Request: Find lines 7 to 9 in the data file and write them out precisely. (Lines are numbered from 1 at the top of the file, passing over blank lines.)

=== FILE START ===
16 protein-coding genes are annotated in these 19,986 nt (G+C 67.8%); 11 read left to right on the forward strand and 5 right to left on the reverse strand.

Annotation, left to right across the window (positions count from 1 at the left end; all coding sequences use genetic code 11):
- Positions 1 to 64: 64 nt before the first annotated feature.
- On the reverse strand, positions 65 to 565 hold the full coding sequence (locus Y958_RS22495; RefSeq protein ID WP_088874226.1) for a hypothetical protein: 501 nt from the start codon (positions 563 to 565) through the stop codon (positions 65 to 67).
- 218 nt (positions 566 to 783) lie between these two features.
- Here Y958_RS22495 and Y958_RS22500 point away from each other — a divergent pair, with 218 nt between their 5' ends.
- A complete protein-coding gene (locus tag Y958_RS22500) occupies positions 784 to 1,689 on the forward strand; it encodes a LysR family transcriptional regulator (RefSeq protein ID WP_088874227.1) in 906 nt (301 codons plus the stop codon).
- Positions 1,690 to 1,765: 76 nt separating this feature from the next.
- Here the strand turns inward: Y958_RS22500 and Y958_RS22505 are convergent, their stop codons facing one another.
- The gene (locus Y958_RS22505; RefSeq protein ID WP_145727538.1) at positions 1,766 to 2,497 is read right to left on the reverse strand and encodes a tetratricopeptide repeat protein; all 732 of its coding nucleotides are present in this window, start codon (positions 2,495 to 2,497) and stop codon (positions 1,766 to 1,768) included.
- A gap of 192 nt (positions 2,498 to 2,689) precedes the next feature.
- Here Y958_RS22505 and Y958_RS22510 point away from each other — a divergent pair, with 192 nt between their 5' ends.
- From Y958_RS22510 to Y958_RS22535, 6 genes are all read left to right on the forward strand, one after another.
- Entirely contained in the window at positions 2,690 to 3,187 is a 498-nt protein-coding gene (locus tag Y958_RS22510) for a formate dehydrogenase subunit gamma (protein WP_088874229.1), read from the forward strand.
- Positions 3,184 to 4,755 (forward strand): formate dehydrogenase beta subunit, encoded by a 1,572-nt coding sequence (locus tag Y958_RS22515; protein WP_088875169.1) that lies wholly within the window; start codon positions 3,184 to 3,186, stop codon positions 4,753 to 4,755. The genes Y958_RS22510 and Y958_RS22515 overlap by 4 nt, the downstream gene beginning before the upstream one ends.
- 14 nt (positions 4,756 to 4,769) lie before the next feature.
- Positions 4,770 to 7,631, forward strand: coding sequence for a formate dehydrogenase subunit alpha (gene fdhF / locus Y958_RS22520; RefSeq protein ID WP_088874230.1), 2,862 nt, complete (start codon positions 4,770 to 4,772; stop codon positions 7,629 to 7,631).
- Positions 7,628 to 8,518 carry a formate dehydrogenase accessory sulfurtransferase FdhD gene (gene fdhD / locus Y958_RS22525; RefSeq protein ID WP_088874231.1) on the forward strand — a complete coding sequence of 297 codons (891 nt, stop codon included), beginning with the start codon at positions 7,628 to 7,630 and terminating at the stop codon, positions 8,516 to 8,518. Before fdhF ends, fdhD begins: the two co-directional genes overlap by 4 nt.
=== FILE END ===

- A complete protein-coding gene (locus tag Y958_RS22500) occupies positions 784 to 1,689 on the forward strand; it encodes a LysR family transcriptional regulator (RefSeq protein ID WP_088874227.1) in 906 nt (301 codons plus the stop codon).
- Positions 1,690 to 1,765: 76 nt separating this feature from the next.
- Here the strand turns inward: Y958_RS22500 and Y958_RS22505 are convergent, their stop codons facing one another.